I’ve been asked to lead the OSU Memorial Service tonight, and to come up with some opening remarks. While I was at Kenyon, I got in the habit of writing poems to serve as invocations and benedictions. Here’s what I’ve written for tonight:
There can be loneliness in grief.
People pass us on the street
never knowing how closely we
hold to all our memories.
The past means more to us then them;
the past is where our loved ones lived.
We remember how hair smelled
on a child’s head after a bath,
or how a whole small body shook
with laughter, and we shook too,
our bodies moving with their joy.
Now the rooms in which they lived
are transformed by emptiness,
the children who decorated
the walls, who filled the empty air
with their sounds, their smells, are gone.
They outgrew their child selves, and we
follow them on pilgrimage,
to the places they went without us,
and seek sympathy from faces
that were familiar to them,
though not to us. If each person
is made by the people they know,
then remembrance must include
the world they knew without us.
Their lives gave us to each other.
Let our memories be released
and, set free, release our loneliness.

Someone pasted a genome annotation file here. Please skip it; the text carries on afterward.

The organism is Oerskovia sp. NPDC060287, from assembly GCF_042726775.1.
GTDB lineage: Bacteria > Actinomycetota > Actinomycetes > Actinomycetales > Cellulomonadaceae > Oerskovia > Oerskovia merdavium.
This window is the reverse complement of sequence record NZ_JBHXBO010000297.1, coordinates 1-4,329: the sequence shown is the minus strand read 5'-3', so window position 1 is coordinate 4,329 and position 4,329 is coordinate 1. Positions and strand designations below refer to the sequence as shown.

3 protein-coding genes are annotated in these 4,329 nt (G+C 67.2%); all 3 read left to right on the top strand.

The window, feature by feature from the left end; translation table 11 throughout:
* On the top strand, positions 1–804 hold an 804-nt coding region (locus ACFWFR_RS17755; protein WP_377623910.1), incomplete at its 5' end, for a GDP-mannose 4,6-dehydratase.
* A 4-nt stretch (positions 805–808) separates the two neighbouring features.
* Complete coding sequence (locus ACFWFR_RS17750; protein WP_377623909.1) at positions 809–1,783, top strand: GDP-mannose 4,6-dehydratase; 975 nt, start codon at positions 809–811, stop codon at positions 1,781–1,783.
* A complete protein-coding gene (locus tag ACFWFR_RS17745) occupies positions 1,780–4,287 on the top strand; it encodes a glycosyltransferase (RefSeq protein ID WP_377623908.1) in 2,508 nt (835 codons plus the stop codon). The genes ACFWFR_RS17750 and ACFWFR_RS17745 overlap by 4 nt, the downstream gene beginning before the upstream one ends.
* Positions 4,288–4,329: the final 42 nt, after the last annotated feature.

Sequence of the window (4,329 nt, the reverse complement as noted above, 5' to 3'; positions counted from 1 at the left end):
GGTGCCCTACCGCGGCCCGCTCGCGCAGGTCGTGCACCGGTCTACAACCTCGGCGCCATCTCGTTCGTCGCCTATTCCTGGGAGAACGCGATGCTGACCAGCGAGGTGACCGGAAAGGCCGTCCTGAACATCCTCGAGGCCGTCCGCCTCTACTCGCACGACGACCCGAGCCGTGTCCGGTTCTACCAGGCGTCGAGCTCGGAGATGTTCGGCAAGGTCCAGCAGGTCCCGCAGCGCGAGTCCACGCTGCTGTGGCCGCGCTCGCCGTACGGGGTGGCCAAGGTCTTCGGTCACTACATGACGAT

Winter white on the moving water,
reflected not only from the snow,
but the trees, the day, the surrounding weeks –
the world is bleached.
My grandmother made everything clean.
She ate wall paper paste when a refugee
with two small children in tow,
and everywhere was trampled snow.
Later her hands always smelled of bleach,
her skin was tight, it shone,
looked breathed on and polished,
incomplete in dampened light –
not scarred, but something far beyond
my knowledge was reflected in her skin.
And now the cold lake, moving winter
that knows everything it knows,
water that goes and goes
within its own flat glaze,
the colors almost fade,
the tints lay rigid and subdued –
yet the world is too much,
I was at a meeting today and we were asked to reflect on the end of Genesis, when Joseph asks that his descendents return his bones to the Holy Land: “When God comes to you, you shall carry up my bones from here.” Here’s the poem I sketched out as my reflection:
I think I left some bones in Wisconsin.
A bonfire’s yellow sparks in still air –
a morning when I walked across a dewy meadow –
long weeds silting the water that our oars pulled through.
I pull these bones into the present and accept the past
as a memento mori, memory as the substance of mortality.
So much of this past adheres to the otherworldly symmetry
of holy places – Holy Hill, the Chapel of the Holy Spirit.
We named them and defined their sacredness by our uses,
even if the use was only to step into green light,
auburn shadows, not to pray but to spend a moment
standing in the atmosphere of polished wood.
I remember sun and dust across a whorled floor,
hard boards pressed against my back,
the day still beside the windows
and domesticity enchanted, the sacred here,
sleeping with my child in the next room.
I remember my wife in that moment.
Which bones are most worthy of processions through the wilderness?
Where is religion, really, in a traveling person?
Is it in memory’s corpse, in the timeless chapel,
the house in summer? When God comes,
we carry bones. Not through silken meadows.
Not over remembered hills. But everywhere.
All at once.